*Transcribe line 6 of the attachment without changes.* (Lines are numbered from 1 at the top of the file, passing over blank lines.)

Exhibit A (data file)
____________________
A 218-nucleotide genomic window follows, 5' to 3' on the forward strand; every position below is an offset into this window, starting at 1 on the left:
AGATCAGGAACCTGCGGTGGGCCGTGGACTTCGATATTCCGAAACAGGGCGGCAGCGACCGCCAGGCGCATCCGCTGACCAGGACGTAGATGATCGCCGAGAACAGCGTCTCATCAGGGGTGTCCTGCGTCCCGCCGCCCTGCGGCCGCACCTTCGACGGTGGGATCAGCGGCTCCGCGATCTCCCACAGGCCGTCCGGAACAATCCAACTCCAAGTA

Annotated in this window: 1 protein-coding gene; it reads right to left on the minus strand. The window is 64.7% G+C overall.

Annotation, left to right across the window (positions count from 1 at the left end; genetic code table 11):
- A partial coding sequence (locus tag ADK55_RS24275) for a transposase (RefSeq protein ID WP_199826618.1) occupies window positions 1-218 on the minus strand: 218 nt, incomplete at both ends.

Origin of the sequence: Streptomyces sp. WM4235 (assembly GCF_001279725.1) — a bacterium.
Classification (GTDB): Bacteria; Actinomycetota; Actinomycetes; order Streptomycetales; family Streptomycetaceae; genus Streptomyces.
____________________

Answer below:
Origin of the sequence: Streptomyces sp. WM4235 (assembly GCF_001279725.1) — a bacterium.